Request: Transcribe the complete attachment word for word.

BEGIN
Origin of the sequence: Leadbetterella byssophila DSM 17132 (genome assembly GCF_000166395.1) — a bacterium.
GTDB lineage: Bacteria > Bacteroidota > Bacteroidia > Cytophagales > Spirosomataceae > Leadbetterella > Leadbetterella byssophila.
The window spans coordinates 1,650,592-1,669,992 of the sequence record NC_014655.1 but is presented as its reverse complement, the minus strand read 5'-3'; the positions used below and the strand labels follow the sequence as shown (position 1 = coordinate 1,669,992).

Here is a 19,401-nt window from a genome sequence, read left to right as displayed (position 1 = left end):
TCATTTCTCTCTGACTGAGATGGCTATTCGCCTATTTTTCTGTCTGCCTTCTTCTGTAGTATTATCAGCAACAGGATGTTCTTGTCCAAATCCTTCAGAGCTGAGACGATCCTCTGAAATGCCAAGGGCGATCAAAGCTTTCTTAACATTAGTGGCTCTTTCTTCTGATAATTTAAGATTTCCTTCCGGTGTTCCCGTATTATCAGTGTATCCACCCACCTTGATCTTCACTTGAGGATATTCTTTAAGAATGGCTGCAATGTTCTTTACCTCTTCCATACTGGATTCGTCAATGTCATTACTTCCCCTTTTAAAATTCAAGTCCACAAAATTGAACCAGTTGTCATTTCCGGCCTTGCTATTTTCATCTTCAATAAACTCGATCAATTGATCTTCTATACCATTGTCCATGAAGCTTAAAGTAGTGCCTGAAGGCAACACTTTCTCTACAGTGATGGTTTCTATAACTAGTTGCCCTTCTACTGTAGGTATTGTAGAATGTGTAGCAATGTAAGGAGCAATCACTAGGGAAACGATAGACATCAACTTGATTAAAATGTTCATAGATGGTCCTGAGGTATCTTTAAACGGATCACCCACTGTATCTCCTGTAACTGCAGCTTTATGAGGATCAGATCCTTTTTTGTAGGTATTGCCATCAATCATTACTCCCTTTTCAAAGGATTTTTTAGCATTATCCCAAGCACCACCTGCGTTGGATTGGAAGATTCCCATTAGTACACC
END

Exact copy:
Origin of the sequence: Leadbetterella byssophila DSM 17132 (genome assembly GCF_000166395.1) — a bacterium.
GTDB lineage: Bacteria > Bacteroidota > Bacteroidia > Cytophagales > Spirosomataceae > Leadbetterella > Leadbetterella byssophila.
The window spans coordinates 1,650,592-1,669,992 of the sequence record NC_014655.1 but is presented as its reverse complement, the minus strand read 5'-3'; the positions used below and the strand labels follow the sequence as shown (position 1 = coordinate 1,669,992).

Here is a 19,401-nt window from a genome sequence, read left to right as displayed (position 1 = left end):
TCATTTCTCTCTGACTGAGATGGCTATTCGCCTATTTTTCTGTCTGCCTTCTTCTGTAGTATTATCAGCAACAGGATGTTCTTGTCCAAATCCTTCAGAGCTGAGACGATCCTCTGAAATGCCAAGGGCGATCAAAGCTTTCTTAACATTAGTGGCTCTTTCTTCTGATAATTTAAGATTTCCTTCCGGTGTTCCCGTATTATCAGTGTATCCACCCACCTTGATCTTCACTTGAGGATATTCTTTAAGAATGGCTGCAATGTTCTTTACCTCTTCCATACTGGATTCGTCAATGTCATTACTTCCCCTTTTAAAATTCAAGTCCACAAAATTGAACCAGTTGTCATTTCCGGCCTTGCTATTTTCATCTTCAATAAACTCGATCAATTGATCTTCTATACCATTGTCCATGAAGCTTAAAGTAGTGCCTGAAGGCAACACTTTCTCTACAGTGATGGTTTCTATAACTAGTTGCCCTTCTACTGTAGGTATTGTAGAATGTGTAGCAATGTAAGGAGCAATCACTAGGGAAACGATAGACATCAACTTGATTAAAATGTTCATAGATGGTCCTGAGGTATCTTTAAACGGATCACCCACTGTATCTCCTGTAACTGCAGCTTTATGAGGATCAGATCCTTTTTTGTAGGTATTGCCATCAATCATTACTCCCTTTTCAAAGGATTTTTTAGCATTATCCCAAGCACCACCTGCGTTGGATTGGAAGATTCCCATTAGTACACC